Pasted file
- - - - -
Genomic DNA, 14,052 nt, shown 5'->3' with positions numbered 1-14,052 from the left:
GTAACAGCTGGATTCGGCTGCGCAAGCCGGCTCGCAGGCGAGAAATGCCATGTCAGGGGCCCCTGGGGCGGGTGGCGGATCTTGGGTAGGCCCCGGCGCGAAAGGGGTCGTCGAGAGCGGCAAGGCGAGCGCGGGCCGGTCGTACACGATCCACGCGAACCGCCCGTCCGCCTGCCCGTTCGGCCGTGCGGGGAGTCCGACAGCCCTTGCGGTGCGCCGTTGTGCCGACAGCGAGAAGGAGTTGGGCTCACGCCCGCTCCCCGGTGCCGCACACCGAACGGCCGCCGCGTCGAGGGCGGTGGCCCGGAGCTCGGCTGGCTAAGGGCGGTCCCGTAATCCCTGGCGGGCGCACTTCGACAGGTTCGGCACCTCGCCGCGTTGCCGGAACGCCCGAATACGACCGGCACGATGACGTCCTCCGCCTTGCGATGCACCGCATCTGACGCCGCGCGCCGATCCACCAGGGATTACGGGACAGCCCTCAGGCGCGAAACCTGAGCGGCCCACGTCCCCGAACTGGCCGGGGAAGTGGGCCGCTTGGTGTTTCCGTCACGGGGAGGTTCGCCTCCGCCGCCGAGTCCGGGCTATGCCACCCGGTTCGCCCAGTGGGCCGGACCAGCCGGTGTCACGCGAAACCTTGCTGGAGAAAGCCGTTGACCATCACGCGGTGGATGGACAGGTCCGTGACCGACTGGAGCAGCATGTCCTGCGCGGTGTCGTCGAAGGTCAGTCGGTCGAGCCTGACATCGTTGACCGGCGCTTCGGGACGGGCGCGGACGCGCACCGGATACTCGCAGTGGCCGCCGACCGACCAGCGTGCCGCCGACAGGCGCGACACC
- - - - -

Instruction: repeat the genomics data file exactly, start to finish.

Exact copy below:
Genomic DNA, 14,052 nt, shown 5'->3' with positions numbered 1-14,052 from the left:
GTAACAGCTGGATTCGGCTGCGCAAGCCGGCTCGCAGGCGAGAAATGCCATGTCAGGGGCCCCTGGGGCGGGTGGCGGATCTTGGGTAGGCCCCGGCGCGAAAGGGGTCGTCGAGAGCGGCAAGGCGAGCGCGGGCCGGTCGTACACGATCCACGCGAACCGCCCGTCCGCCTGCCCGTTCGGCCGTGCGGGGAGTCCGACAGCCCTTGCGGTGCGCCGTTGTGCCGACAGCGAGAAGGAGTTGGGCTCACGCCCGCTCCCCGGTGCCGCACACCGAACGGCCGCCGCGTCGAGGGCGGTGGCCCGGAGCTCGGCTGGCTAAGGGCGGTCCCGTAATCCCTGGCGGGCGCACTTCGACAGGTTCGGCACCTCGCCGCGTTGCCGGAACGCCCGAATACGACCGGCACGATGACGTCCTCCGCCTTGCGATGCACCGCATCTGACGCCGCGCGCCGATCCACCAGGGATTACGGGACAGCCCTCAGGCGCGAAACCTGAGCGGCCCACGTCCCCGAACTGGCCGGGGAAGTGGGCCGCTTGGTGTTTCCGTCACGGGGAGGTTCGCCTCCGCCGCCGAGTCCGGGCTATGCCACCCGGTTCGCCCAGTGGGCCGGACCAGCCGGTGTCACGCGAAACCTTGCTGGAGAAAGCCGTTGACCATCACGCGGTGGATGGACAGGTCCGTGACCGACTGGAGCAGCATGTCCTGCGCGGTGTCGTCGAAGGTCAGTCGGTCGAGCCTGACATCGTTGACCGGCGCTTCGGGACGGGCGCGGACGCGCACCGGATACTCGCAGTGGCCGCCGACCGACCAGCGTGCCGCCGACAGGCGCGACACC